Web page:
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    I have it on good authority (ie, a Professor in Alzheimer's research told me) that certain influential scientists in the Alzheimer's field take a very dim view of the theory that infections could underpin Alzheimer's, and so always try to block any grant applications for studies into viral causes of Alzheimer's. Thus researchers looking at viral etiologies for Alzheimer's have a very hard time doing their work, due to a major shortage of funding.

    I cannot understand why some scientists seem to find idea of pathogenic infections causing a neurological or mental diseases so difficult to grasp or accept. We know that neurological or mental conditions are increasingly being linked to brain inflammation, and we know that infections can cause inflammation, so here already is one plausible mechanism by which an infection could underpin a neurological or mental illness.

    I found studies going back to 1991 on PubMed detailing the link between herpes simplex and Alzheimer's, so this idea has been around for some time. Studies have also found Alzheimer's is also linked to Chlamydia pneumoniae, and to Helicobacter pylori.

    So there is a good case for further studies on infectious etiologies for Alzheimer's; not to mention studies using potent antivirals to try to treat Alzheimer's.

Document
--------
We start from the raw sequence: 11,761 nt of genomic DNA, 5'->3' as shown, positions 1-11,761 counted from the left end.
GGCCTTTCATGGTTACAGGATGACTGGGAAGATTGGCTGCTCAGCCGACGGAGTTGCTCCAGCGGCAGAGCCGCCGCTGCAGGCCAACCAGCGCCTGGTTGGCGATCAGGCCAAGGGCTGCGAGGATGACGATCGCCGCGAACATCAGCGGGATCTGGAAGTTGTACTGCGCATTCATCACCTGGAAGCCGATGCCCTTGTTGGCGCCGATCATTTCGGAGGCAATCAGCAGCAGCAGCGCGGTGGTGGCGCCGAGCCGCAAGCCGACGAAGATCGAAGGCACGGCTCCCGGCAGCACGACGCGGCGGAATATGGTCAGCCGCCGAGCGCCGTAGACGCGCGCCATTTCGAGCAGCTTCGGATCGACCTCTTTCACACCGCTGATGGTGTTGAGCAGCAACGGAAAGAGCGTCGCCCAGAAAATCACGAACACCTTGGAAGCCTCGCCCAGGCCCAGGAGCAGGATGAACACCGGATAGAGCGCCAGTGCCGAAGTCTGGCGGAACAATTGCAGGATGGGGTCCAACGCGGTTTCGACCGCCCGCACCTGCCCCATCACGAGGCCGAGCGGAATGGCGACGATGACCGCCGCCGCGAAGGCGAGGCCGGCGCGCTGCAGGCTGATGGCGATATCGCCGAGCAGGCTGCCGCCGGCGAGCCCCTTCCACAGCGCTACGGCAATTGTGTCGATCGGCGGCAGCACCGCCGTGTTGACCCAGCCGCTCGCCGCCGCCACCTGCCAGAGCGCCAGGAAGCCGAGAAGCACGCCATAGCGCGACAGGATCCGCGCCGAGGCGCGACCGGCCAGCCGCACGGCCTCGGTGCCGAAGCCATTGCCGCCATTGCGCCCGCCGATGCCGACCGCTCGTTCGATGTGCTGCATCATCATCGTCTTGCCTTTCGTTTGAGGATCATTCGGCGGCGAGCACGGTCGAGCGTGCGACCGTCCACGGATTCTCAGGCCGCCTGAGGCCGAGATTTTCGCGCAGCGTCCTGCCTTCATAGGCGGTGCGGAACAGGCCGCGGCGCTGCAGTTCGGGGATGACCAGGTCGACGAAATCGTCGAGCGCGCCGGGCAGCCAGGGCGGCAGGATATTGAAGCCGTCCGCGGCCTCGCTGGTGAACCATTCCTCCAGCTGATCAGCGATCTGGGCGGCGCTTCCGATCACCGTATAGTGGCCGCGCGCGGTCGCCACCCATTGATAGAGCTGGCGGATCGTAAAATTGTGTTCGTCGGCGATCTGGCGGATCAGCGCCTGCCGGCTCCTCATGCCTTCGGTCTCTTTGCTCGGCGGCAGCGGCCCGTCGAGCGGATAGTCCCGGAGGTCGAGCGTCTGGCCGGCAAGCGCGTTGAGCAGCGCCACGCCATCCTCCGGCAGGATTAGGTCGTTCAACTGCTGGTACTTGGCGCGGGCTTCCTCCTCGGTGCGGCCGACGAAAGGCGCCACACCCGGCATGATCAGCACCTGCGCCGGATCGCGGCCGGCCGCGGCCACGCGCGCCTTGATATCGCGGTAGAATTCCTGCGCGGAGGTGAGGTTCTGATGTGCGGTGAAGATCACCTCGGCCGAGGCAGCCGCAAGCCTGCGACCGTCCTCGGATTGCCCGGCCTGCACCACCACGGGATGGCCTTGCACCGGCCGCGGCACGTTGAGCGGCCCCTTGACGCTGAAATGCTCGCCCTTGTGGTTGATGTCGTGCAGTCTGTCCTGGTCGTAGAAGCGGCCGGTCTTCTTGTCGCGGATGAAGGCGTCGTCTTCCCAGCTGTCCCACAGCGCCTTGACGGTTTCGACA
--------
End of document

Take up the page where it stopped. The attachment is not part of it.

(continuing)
Note that with herpes simplex virus and Alzheimer's, I understand that you need to have the APOE-4 form of the APOE gene before you become susceptible, because the APOE-4 allows the herpes virus to enter the brain.

    This genetic component behind the herpes simplex viral ewtiology might explain why there are high concordance rates for Alzheimer's. Concordance rates indicate whether a disease has more of a genetic, or more of an environmental etiology. Environmental etiologies would include infections or toxins. Concordance rates of 100% indicate a purely genetic etiology; concordance rates of 0% indicate a purely environmental etiology; and concordance rates in between 100% and 0% indicate a mixture of genetic and environmental factors in the etiology.

    The concordance rates for Alzheimer's are around 80%, indicating that Alzheimer's etiology is more influenced by genetic factors than environmental factors. However, because APOE gene plays a crucial role in facilitating the herpes simplex virus infective process of the brain, this might explain why explain concordance rates for Alzheimer's are so high, when in fact this disease may be underpinned by infections, at least in some subsets of the disease.
     
    Last edited: Oct 28, 2014
  7. Gingergrrl

    Gingergrrl Senior Member